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Lessons from the work health and safety prosecution arising out of Whakaari Island volcanic eruption

A significant work health and safety prosecution in New Zealand, arising out of the catastrophic volcanic eruption in 2019 on Whakaari Island, which resulted in the deaths of 22 people, sends a strong message to all land-owners who licence access to tour operators regarding their duty of care under safety laws, as well as those persons conducting a business or undertaking (PCBUs) that operate tours in high-risk environments.

The eruption in 2019 occurred when more than 40 tourists and guides were on the island that was managed by Whakkari Management. It followed on from a similar eruption in 2016, which had occurred at night.

Whakkari Management was charged with being a PCBU with management and control of a workplace. Whakkari Management argued, unsuccessfully, that it did not have control over any relevant workplace on the island. By contrast, the Court found that Whakkari Management, in licensing access to tour operators and obtaining advice from the Institute of Geological and Nuclear Sciences Ltd (GNS) as to risks from the volcano, could and did exercise practical control over the tour operator’s workplaces, even if it did not direct or influence the activities of the staff and customers of those tour operators.

The Court found that Whakkari Management breached its duty of care by relying solely on the information from GNS without assessing the relevance of the information. The information, which was related to GNS scientific staff and not tourists, was also found by the Court to have been passed to Whakkari Management in an “ad hoc, infrequent, unstructured, informal and incomplete” manner. Further, it was apparent that no review of the practice of Whakkari Management assessing the risk on the island took place after the 2016 eruption.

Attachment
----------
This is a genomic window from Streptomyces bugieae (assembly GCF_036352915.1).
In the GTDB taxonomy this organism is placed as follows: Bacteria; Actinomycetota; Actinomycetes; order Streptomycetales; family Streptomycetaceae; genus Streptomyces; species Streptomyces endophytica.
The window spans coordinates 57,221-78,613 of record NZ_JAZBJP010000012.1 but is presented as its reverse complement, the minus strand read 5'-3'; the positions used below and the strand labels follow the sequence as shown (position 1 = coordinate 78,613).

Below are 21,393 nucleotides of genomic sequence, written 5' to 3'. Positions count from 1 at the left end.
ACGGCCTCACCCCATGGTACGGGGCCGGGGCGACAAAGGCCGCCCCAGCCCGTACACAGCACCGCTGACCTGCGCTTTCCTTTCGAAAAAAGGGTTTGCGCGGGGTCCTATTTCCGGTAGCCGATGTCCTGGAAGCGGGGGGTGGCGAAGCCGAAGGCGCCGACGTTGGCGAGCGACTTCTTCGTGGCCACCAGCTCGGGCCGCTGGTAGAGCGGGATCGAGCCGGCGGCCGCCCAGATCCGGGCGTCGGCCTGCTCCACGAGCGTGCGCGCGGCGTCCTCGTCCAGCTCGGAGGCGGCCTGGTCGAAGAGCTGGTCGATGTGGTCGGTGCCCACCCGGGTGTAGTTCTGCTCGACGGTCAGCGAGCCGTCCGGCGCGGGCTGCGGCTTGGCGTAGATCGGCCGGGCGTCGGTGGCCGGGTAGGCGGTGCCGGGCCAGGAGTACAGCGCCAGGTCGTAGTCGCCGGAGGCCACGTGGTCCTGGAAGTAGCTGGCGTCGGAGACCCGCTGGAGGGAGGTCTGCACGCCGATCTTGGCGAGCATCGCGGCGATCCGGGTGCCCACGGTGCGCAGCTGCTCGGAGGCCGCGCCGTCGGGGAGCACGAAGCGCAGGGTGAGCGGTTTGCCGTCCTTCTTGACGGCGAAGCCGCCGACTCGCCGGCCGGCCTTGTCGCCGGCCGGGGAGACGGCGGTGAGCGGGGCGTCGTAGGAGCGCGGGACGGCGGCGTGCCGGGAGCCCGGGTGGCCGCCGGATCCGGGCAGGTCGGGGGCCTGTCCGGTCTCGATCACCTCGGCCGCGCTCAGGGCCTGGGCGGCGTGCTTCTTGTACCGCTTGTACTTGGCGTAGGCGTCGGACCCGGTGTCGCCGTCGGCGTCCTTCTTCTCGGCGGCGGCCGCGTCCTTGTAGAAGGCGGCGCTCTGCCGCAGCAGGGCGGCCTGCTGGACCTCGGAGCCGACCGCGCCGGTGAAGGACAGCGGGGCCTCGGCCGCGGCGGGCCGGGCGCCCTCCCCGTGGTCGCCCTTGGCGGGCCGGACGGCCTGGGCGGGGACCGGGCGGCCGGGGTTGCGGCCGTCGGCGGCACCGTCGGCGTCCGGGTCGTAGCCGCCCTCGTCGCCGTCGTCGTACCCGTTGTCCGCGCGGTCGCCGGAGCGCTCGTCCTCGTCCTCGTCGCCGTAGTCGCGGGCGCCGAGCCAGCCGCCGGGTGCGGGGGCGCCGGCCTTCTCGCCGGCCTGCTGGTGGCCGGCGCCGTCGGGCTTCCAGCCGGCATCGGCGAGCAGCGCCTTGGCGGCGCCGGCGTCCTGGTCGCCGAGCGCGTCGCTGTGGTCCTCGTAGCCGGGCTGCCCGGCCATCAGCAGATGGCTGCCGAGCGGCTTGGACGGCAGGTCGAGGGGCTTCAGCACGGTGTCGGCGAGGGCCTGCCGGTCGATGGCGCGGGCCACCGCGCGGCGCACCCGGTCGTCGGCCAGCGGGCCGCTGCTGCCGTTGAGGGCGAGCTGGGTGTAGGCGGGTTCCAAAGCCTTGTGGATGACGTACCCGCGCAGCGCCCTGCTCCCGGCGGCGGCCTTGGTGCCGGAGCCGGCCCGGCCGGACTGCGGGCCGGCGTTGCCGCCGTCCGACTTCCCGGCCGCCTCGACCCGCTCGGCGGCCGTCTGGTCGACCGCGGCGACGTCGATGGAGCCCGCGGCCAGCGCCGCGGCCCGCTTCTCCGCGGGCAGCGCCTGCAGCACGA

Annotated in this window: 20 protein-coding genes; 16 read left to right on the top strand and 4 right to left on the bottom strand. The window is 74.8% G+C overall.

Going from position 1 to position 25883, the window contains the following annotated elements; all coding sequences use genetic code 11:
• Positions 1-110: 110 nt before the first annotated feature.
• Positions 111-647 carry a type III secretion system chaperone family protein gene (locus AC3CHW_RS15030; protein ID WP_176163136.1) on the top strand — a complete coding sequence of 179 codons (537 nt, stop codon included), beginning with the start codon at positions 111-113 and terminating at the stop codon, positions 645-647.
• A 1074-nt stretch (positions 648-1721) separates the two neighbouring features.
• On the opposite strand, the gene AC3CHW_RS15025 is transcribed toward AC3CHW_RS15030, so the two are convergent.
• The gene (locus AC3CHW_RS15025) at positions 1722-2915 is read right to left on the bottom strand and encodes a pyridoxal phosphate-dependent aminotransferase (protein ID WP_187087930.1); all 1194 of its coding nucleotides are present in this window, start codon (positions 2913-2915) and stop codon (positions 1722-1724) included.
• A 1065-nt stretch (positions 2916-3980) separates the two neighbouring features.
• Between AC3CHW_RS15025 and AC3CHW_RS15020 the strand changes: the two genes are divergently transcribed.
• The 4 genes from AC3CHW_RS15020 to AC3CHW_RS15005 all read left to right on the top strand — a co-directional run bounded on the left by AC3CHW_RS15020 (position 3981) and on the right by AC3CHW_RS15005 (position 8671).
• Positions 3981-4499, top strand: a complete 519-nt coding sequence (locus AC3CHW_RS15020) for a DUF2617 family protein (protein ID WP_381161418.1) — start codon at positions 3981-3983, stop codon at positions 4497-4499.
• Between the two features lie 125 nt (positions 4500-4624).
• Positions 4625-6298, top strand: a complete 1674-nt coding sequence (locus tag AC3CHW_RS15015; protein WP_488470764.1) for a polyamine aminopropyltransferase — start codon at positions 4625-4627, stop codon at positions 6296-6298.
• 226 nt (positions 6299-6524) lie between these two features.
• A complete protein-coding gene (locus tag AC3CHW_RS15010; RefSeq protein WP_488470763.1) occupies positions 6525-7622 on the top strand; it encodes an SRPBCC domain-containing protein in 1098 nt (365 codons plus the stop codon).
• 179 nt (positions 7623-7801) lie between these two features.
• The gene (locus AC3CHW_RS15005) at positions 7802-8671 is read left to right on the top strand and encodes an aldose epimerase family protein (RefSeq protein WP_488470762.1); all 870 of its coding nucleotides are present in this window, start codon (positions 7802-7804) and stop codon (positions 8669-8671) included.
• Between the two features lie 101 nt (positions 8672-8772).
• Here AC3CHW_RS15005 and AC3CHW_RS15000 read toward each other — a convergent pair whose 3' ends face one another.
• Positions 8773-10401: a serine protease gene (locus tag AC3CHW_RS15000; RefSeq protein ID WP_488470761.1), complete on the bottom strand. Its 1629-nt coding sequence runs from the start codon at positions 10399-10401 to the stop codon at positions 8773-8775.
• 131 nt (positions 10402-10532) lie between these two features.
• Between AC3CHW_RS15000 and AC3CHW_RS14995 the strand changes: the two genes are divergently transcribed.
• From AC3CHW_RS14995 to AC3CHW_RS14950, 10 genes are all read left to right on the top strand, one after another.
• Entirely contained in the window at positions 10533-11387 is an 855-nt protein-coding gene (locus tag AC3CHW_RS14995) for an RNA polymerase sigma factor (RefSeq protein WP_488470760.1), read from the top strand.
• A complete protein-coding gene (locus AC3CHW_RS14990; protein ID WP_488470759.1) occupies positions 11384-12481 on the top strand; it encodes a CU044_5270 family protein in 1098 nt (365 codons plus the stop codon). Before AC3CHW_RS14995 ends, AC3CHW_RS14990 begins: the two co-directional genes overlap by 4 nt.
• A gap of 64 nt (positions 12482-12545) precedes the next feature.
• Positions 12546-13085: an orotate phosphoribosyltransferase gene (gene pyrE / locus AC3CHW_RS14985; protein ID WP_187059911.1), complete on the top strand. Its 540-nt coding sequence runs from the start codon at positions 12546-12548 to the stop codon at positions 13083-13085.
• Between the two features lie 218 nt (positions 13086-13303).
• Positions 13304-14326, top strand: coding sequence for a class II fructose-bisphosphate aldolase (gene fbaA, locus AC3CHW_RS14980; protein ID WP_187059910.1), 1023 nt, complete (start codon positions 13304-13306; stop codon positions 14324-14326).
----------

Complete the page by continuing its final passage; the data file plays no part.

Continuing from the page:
Whakaari Management was fined NZ$1,045,000 and ordered to pay a total of NZ$4.88 million in reparations to the families of deceased and to injured victims.

Tour operators were also convicted and fined, including:

  • White Island Tours, which was fined NZ$517,000 and ordered to pay NZ$5 million in reparations;
  • Volcanic Air Safaris, which was fined NZ$506,000 and ordered to NZ$330,000 in reparations;
  • Aerius, which was fined NZ$290,000; and
  • Kahu, which was fined NZ$196,000.

GNS was also convicted, after pleading guilty, and ordered to pay a fine of NZ$54,000. Although scientists employed by GNS who were taken to the island were aware of the risks of eruption and mandatory exclusion zones, this information was not adequately communicated to the helicopter contractors who flew the scientists to the island. No scientists or helicopter contractors were on the island on the day of the initial eruption, although some visited in the week following.

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